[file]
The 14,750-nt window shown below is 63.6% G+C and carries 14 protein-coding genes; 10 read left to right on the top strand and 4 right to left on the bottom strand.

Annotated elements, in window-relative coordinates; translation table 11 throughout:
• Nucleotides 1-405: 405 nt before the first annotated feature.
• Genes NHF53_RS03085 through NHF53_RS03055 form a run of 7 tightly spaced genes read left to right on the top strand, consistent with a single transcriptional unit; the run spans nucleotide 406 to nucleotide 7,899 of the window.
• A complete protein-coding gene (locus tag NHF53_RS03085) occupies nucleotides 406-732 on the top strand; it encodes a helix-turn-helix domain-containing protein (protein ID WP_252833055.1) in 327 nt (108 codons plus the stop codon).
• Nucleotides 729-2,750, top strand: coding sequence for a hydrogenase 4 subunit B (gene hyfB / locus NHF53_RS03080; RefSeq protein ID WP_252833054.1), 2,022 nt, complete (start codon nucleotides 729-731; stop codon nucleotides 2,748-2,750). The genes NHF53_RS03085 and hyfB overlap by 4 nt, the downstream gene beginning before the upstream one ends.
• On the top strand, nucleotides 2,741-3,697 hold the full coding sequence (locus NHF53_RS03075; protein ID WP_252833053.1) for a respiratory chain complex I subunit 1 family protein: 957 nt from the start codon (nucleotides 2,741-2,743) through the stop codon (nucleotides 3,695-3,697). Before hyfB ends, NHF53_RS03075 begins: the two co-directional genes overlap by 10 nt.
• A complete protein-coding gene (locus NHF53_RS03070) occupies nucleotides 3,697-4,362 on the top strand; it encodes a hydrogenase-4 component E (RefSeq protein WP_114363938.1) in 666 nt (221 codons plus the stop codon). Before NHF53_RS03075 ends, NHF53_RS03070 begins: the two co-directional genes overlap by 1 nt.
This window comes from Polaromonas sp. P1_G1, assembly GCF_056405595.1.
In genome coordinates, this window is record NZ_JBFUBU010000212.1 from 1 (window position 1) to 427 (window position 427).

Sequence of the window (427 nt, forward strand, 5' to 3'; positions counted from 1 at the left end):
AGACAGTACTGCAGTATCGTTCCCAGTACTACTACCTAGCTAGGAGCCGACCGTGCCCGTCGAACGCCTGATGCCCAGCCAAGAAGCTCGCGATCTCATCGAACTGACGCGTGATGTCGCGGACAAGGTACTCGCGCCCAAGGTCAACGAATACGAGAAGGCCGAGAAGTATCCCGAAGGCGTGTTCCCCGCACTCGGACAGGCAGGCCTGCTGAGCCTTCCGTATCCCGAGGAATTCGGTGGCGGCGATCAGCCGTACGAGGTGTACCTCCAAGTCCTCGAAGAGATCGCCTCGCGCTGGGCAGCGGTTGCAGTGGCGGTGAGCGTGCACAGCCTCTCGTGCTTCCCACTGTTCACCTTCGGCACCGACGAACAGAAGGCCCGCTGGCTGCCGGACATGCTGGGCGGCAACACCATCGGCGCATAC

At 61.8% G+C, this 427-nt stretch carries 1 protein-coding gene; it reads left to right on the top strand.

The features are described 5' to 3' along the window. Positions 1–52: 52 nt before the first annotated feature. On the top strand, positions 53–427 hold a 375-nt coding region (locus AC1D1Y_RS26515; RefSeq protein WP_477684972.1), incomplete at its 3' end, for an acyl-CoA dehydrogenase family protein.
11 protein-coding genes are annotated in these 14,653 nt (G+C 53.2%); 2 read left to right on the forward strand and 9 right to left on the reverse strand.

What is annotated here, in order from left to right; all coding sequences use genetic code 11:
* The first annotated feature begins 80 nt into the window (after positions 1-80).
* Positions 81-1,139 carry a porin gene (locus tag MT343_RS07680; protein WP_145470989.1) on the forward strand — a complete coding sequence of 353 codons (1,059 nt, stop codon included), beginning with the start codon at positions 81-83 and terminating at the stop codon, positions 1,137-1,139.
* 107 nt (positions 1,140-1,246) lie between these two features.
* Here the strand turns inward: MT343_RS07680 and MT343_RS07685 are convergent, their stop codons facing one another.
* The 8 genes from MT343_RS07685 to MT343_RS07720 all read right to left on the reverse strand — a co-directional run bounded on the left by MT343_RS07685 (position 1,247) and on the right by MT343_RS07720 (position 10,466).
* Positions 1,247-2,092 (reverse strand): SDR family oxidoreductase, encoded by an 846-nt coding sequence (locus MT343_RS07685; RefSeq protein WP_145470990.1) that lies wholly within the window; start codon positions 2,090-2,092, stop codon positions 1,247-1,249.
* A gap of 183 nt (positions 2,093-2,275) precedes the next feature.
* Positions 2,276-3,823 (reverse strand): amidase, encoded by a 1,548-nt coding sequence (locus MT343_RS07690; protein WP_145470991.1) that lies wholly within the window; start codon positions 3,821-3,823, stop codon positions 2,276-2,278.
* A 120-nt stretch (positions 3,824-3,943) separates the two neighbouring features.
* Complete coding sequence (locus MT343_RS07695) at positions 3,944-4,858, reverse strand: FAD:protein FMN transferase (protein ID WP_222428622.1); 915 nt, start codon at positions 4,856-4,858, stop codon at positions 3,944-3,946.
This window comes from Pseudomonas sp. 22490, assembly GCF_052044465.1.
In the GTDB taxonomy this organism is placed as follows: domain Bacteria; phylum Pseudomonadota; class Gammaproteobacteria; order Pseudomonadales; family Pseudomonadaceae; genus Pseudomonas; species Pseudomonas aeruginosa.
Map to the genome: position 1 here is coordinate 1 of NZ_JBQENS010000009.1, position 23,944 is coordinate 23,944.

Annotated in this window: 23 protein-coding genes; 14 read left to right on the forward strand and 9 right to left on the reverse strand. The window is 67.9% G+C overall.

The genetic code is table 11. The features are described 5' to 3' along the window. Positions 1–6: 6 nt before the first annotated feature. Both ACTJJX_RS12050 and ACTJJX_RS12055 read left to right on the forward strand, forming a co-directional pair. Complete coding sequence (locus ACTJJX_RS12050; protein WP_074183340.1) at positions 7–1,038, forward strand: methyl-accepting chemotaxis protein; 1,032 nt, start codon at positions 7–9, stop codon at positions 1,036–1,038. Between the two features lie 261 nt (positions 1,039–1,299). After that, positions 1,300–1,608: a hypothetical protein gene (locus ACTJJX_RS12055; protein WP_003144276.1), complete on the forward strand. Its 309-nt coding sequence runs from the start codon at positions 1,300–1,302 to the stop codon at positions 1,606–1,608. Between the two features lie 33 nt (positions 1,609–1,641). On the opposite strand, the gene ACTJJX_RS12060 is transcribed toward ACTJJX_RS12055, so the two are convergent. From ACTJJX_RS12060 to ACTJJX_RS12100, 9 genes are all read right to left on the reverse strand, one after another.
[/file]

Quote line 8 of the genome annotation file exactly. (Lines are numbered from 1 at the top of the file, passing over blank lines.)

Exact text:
• A complete protein-coding gene (locus NHF53_RS03070) occupies nucleotides 3,697-4,362 on the top strand; it encodes a hydrogenase-4 component E (RefSeq protein WP_114363938.1) in 666 nt (221 codons plus the stop codon). Before NHF53_RS03075 ends, NHF53_RS03070 begins: the two co-directional genes overlap by 1 nt.